Doctor and family hail teen’s ‘remarkable recovery’

Leighton, second from right, with his mum Lita, dad Mark and sister Megan.
Leighton, second from right, with his mum Lita, dad Mark and sister Megan.

An air ambulance doctor has praised the ‘incredible’ resilience of a North Tyneside teenager who survived horrific injuries when he fell off a cliff edge.

Dr Chris Smith of the Great North Air Ambulance Service (GNAAS) said Leighton Alexander, now 15, was in the 10 per cent of the most severely injured patients the charity sees every year.

Leighton Alexander pictured leaving hospital.

Leighton Alexander pictured leaving hospital.

He added: “These patients would normally die with the injury profile that they have, so he was incredibly lucky to survive.

“We were one of the first air ambulances to carry blood and this perfectly demonstrates why we made that step.

“I can’t be sure he would have made it to hospital without the blood.”

Leighton, from Backworth, slipped and fell from a cliff edge at Cullercoats Bay and landed on concrete sea defences on July 18, 2016.

Mark Bainbridge with GNAAS Great North Run teammates Simon Reid and Gary Stephenson of Cullercoats FC.

Mark Bainbridge with GNAAS Great North Run teammates Simon Reid and Gary Stephenson of Cullercoats FC.

He suffered five fractures in his skull, a collapsed lung, broken leg, collar bone, pelvis and five ribs – all on his right side – as well as a couple of fractured vertebra.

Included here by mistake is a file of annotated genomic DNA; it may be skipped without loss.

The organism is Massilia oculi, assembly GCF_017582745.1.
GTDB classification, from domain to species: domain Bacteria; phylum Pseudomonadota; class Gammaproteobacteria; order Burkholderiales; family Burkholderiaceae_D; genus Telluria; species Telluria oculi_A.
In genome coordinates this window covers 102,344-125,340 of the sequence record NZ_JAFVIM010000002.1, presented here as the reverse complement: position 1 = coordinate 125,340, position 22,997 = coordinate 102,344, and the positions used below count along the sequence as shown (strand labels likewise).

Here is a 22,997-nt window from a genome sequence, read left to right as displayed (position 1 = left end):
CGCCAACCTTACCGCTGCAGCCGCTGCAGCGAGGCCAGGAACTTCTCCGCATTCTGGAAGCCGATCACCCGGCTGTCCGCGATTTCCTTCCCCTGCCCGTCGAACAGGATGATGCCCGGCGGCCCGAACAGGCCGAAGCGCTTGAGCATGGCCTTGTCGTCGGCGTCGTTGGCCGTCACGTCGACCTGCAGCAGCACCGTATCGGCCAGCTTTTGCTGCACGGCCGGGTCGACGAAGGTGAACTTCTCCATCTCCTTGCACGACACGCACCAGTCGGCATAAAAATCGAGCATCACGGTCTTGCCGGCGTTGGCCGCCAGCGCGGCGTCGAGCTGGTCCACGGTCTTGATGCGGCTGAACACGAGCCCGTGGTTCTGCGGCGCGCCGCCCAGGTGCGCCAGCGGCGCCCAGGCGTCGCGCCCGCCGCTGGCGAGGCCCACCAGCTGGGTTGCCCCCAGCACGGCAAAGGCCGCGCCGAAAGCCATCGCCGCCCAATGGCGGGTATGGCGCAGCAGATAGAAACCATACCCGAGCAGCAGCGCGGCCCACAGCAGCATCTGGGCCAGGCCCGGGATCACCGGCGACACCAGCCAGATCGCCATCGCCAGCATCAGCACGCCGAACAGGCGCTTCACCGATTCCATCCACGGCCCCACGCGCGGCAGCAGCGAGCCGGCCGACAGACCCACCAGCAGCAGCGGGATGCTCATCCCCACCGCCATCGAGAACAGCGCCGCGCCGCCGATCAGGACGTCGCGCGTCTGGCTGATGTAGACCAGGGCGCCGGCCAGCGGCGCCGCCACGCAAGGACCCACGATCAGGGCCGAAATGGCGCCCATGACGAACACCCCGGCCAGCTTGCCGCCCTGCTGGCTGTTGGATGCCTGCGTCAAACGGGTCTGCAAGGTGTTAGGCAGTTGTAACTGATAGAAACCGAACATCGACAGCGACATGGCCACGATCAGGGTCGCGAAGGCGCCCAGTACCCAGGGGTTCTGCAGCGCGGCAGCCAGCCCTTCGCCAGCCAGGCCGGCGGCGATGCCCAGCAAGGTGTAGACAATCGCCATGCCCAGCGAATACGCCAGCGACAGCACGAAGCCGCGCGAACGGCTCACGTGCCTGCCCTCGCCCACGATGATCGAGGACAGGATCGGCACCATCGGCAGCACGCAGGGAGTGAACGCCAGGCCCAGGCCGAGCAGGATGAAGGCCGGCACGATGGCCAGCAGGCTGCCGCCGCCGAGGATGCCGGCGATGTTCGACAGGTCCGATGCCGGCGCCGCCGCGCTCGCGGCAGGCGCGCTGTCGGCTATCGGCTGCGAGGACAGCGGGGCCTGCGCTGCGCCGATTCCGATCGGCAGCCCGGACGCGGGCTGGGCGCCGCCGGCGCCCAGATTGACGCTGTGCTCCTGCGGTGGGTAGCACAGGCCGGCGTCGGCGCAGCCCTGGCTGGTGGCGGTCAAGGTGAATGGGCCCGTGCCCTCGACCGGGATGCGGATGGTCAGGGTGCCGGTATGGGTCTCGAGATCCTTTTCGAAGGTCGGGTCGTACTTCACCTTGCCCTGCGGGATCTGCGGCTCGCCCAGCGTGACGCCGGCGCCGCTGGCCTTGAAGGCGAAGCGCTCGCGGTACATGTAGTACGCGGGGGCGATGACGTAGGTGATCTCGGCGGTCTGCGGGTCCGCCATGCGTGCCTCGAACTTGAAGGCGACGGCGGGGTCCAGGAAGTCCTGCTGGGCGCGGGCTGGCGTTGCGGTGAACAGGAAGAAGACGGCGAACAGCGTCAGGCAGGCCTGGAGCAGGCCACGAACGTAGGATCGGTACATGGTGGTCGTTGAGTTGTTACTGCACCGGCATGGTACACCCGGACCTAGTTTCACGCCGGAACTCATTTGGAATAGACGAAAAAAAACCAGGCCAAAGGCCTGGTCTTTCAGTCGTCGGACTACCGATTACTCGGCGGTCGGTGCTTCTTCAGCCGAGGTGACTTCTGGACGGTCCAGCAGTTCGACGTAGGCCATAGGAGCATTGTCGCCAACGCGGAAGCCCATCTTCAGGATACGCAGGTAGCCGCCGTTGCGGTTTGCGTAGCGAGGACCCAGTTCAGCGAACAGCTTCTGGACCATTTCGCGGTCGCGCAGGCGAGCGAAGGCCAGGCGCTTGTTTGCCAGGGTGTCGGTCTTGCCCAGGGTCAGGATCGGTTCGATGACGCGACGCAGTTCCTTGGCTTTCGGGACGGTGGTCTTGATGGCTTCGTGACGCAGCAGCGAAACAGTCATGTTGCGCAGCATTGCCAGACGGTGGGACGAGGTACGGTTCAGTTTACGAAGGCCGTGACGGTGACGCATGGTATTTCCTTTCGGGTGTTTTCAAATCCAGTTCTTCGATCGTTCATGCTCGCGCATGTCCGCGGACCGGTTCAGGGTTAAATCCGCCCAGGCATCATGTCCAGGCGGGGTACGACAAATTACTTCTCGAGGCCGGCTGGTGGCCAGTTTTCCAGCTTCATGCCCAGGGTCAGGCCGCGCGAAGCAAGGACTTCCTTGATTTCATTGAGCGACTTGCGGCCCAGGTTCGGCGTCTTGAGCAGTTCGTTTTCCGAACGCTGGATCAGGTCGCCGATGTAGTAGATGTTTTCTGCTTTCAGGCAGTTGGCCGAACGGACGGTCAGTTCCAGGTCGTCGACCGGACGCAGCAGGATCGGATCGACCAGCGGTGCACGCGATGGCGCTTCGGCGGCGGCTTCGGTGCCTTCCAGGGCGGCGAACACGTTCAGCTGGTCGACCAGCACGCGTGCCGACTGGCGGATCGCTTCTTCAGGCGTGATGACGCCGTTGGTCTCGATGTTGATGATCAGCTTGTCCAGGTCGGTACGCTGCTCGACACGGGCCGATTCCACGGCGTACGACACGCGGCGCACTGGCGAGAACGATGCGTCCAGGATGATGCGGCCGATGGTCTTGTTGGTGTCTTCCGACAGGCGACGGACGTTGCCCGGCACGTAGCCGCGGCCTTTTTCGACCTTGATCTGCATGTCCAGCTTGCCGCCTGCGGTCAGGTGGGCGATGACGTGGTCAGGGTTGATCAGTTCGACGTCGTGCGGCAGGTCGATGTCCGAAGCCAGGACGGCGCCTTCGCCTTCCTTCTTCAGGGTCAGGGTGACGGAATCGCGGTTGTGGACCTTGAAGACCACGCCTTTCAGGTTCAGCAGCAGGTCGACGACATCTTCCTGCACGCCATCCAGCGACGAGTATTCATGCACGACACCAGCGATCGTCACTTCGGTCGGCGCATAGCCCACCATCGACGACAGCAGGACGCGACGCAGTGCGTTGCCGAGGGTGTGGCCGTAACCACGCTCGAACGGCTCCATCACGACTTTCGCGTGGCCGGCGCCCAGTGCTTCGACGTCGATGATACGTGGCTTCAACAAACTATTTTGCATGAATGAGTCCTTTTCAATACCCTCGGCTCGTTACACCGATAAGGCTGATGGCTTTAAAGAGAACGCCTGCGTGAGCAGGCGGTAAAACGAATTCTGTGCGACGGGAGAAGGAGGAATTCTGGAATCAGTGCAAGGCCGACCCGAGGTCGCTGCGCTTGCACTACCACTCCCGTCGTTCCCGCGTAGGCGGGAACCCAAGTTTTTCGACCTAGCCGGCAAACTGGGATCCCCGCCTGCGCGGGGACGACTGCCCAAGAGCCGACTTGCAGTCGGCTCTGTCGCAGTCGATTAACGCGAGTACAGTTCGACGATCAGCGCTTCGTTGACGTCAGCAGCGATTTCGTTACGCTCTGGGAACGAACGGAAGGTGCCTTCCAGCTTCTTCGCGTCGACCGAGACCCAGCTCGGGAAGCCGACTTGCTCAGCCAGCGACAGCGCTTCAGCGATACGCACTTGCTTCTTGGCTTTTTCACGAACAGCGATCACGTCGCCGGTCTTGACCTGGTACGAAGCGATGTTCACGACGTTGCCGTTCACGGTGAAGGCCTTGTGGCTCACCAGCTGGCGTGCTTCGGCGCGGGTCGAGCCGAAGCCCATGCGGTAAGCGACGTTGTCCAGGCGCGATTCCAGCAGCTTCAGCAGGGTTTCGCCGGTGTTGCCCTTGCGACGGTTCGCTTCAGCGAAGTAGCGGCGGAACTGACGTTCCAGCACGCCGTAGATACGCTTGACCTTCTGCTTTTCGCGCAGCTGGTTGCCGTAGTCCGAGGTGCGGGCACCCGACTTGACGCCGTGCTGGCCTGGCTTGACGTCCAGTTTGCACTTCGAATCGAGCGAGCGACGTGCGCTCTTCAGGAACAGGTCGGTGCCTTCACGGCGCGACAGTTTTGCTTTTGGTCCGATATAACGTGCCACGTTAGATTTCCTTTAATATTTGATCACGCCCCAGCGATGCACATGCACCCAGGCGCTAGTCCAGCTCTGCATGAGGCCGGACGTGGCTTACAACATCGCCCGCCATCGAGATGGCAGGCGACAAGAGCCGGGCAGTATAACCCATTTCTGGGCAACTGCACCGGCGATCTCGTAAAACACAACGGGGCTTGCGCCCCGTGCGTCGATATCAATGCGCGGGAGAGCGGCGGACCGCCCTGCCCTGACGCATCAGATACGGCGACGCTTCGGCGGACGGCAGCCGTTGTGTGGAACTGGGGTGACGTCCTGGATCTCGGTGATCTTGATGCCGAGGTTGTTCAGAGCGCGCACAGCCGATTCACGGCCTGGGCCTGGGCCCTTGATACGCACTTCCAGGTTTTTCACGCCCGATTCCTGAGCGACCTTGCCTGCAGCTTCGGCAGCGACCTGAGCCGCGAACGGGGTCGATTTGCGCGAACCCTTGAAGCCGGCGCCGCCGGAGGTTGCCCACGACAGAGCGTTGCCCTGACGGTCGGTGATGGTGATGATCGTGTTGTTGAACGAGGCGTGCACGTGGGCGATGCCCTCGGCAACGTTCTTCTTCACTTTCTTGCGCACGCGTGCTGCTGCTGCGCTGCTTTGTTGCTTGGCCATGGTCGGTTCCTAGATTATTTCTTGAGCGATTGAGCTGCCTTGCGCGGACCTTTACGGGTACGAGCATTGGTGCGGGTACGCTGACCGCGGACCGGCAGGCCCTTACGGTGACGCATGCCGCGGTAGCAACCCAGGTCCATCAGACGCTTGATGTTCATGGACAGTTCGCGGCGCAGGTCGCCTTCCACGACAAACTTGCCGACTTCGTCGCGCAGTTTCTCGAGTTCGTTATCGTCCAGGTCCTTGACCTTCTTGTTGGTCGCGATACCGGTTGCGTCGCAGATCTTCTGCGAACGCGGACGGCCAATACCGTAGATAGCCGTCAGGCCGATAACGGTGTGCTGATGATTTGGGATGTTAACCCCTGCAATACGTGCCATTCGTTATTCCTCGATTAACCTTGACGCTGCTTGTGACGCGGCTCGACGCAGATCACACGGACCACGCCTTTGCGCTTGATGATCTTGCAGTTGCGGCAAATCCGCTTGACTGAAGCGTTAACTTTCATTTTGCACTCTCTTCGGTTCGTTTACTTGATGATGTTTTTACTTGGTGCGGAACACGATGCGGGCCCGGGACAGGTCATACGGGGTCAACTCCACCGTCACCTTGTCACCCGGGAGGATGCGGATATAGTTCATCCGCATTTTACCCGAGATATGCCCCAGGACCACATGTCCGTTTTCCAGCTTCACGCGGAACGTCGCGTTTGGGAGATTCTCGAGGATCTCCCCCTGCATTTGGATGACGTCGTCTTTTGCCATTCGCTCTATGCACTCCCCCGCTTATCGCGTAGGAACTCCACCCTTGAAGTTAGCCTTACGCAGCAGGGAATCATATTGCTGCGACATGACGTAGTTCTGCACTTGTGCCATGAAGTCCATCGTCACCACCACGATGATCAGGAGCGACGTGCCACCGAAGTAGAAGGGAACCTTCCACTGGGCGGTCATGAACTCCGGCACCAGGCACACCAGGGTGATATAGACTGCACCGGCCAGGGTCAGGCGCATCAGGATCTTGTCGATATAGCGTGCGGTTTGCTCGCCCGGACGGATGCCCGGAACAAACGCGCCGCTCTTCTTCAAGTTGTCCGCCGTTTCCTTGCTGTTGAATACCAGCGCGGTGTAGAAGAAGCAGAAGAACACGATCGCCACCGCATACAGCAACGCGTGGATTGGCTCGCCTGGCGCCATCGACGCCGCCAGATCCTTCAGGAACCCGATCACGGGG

The teenager was treated at the scene by GNAAS and the North East Ambulance Service before he was flown to the Royal Victoria Infirmary in Newcastle, where he arrived in a serious but stable condition.

His dad, Mark Bainbridge, said: “Leighton and his mates saw some guys cliff jumping and went over there to go watch them.

“They approached a fence and Leighton’s mate jumped over first, and then Leighton went over and slipped, causing him to fall straight down.

“I went down there and saw him at the bottom of the cliff. The air ambulance medics were giving him a blood transfusion and then putting him into an induced coma, which I know without that he would have died.

“We didn’t think he would survive. Leighton was in an induced coma for five days and when he woke up, we didn’t know what state he’d be in. We thought he might not be able to walk or talk again.

“But he left hospital 15 days later and his recovery was remarkable. He’s lost 90 per cent of his hearing in his right ear and has pins in his femur, but when you look at him you wouldn’t know what he’s been through.”

Leighton played football for Cullercoats FC before the incident and managed to return in 2017 to play in the final few games of the season.

He was also the recipient of the Cullercoats FC Clubman Trophy and the Sports Person of the Year Award.

Mark, 37, has since completed the Great North Run with one of the football coaches and the chairman of Cullercoats FC, raising more than £1,300 for GNAAS.

To find out how you can help the service, call 01325 487263.